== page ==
While Android 11 for phones and tablets is expected to launch in Q3, Wear OS is still running Android 9 Pie. That said, the wearable platform is still getting updates with watch faces now able to take advantage of hardware acceleration.
Hardware acceleration lets watch faces render at a higher frame rate with smoother animations and transitions. Google says “these benefits are self-evident” for end users.
Behind-the-scenes, Wear OS apps already take advantage of hardware-accelerated graphics rendering, but watch faces are implemented using canvasses. Google last month updated the Wearable Support Library (version 2.7.0) to let developers request a hardware-accelerated canvas. This also provides more UI performance data by enabling Debug GPU profiling under Settings > Developer options.
This feature is only available on Wear OS devices that run Android 9 or later. Developers are able to exclude older watches.
Google does warn that “hardware acceleration can greatly lower the battery life of a device” if implemented on watch faces with long-running animations, or those that draw in every frame.
To avoid negatively impacting your users, you shouldn’t have long-running animations in your watch face. This guideline is not specific to using hardware acceleration, but because using hardware acceleration increases the number of frames you’re able to draw, it is even more important to follow.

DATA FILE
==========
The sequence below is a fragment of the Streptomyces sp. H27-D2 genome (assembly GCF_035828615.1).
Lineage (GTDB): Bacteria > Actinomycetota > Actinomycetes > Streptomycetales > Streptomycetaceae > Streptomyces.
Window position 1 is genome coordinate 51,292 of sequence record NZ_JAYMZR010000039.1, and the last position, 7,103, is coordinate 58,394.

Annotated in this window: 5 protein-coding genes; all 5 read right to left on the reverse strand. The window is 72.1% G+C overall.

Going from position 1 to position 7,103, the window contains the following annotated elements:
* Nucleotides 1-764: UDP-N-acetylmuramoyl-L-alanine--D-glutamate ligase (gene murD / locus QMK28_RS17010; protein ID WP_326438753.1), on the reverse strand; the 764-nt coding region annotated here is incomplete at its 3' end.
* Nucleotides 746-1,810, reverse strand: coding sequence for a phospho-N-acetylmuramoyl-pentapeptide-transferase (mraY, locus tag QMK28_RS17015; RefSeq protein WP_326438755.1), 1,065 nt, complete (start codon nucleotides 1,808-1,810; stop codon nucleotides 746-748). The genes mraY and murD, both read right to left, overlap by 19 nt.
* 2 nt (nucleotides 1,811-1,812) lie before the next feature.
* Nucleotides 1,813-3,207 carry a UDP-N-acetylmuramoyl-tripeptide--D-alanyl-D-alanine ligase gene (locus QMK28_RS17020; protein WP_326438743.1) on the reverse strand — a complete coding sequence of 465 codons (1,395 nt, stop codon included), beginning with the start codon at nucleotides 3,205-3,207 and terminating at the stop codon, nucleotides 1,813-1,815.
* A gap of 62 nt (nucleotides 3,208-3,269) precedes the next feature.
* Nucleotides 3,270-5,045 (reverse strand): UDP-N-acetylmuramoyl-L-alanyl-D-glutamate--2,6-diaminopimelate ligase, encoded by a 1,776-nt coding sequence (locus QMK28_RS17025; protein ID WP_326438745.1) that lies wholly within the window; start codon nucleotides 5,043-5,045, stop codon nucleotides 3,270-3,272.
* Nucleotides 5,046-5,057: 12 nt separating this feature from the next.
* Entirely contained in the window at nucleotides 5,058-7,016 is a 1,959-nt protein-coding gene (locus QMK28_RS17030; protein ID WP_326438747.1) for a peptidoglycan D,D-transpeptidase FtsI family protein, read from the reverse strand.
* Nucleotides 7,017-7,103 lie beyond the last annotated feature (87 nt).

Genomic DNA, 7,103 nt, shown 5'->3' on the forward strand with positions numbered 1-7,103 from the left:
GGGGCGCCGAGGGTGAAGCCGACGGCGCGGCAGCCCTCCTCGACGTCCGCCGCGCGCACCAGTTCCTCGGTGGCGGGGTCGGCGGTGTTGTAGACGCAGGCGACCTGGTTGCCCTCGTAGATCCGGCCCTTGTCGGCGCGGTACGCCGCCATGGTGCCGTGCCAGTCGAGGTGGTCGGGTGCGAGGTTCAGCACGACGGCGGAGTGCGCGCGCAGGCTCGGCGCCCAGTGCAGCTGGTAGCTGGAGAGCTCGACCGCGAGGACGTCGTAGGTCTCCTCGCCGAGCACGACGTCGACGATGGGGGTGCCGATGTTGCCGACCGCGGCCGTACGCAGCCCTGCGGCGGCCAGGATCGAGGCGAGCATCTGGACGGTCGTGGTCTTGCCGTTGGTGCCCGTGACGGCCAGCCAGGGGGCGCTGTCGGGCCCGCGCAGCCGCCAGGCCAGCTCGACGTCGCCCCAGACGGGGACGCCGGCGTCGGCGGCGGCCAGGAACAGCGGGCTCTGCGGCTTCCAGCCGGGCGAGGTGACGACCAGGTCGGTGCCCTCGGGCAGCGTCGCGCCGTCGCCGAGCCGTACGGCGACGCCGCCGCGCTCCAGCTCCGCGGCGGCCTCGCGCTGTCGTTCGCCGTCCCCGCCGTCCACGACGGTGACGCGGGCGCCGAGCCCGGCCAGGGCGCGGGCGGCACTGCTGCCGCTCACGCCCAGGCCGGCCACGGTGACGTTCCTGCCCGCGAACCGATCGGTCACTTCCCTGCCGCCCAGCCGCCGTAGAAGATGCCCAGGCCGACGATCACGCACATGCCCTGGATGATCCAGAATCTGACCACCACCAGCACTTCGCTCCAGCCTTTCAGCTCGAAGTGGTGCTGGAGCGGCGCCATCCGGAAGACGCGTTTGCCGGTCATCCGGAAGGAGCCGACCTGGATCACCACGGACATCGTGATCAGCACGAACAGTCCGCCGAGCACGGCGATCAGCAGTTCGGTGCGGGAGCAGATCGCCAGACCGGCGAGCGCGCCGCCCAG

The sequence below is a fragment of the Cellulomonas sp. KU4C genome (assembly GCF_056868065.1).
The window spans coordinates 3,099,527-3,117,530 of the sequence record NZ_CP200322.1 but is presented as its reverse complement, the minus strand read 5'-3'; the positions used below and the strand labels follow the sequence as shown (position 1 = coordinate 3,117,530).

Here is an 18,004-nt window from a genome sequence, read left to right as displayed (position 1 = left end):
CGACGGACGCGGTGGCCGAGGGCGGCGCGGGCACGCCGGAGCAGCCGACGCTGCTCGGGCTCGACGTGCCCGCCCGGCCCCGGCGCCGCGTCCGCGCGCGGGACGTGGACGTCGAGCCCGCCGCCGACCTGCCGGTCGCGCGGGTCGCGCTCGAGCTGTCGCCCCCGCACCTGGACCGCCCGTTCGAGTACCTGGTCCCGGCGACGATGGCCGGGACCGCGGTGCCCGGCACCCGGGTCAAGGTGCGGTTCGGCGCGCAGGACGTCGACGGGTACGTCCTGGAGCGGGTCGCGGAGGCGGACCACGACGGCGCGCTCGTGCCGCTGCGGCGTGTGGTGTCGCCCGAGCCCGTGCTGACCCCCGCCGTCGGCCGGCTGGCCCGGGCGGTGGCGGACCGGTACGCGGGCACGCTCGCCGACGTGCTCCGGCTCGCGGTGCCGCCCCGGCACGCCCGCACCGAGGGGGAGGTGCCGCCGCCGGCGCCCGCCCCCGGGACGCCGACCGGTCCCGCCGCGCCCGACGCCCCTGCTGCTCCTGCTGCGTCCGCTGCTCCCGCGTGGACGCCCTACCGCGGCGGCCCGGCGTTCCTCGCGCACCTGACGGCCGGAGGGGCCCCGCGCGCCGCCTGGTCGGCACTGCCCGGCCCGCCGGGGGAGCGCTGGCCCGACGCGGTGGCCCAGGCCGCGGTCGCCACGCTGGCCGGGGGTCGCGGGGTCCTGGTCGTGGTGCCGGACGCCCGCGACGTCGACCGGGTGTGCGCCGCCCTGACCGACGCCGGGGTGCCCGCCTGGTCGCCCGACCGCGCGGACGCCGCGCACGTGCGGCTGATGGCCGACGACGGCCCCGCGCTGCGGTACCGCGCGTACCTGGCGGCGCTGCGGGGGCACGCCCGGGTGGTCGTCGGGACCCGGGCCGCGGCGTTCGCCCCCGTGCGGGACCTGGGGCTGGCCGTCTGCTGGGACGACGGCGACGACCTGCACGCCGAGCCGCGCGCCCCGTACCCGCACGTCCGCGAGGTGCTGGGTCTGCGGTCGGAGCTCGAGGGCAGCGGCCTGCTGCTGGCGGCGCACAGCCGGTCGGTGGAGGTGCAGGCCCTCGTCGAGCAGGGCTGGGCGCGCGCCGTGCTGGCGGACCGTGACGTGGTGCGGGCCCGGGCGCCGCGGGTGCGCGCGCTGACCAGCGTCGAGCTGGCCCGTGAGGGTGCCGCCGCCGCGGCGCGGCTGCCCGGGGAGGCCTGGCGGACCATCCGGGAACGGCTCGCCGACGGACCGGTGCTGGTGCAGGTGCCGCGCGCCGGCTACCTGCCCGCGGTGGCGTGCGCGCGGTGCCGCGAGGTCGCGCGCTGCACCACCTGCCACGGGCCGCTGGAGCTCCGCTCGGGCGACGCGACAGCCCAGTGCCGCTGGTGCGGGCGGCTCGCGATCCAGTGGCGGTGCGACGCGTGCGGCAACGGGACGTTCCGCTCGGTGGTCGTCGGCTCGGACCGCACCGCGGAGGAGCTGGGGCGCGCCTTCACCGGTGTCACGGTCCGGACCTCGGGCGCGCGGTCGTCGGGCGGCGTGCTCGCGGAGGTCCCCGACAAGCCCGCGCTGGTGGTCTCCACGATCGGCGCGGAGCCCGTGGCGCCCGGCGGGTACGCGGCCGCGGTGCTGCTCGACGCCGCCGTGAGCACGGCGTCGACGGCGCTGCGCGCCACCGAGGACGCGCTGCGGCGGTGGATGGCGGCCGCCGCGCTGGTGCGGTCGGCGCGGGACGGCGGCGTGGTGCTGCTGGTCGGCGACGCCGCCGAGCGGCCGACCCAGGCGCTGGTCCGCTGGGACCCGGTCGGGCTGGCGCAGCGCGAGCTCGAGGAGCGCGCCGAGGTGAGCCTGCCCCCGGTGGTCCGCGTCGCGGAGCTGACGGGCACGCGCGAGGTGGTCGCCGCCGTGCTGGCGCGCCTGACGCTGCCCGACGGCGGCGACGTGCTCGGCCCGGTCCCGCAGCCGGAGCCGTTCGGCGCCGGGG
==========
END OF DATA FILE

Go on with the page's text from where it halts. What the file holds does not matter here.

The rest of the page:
Adding Wear OS support for hardware-accelerated watch faces is up to developers with Google detailing what’s required and best practices.
More about Wear OS:
- Smartwatch market grew 12% in Q1 2020, but there’s no good news for Fitbit or Wear OS
- Moto 360 gets price cut to $299, a much more reasonable price for the Wear OS watch
- Wear OS 2.37 adds new tile for hand washing timer
- Google Fit rolling out step-focused Android & iOS redesign, new Wear OS Tiles
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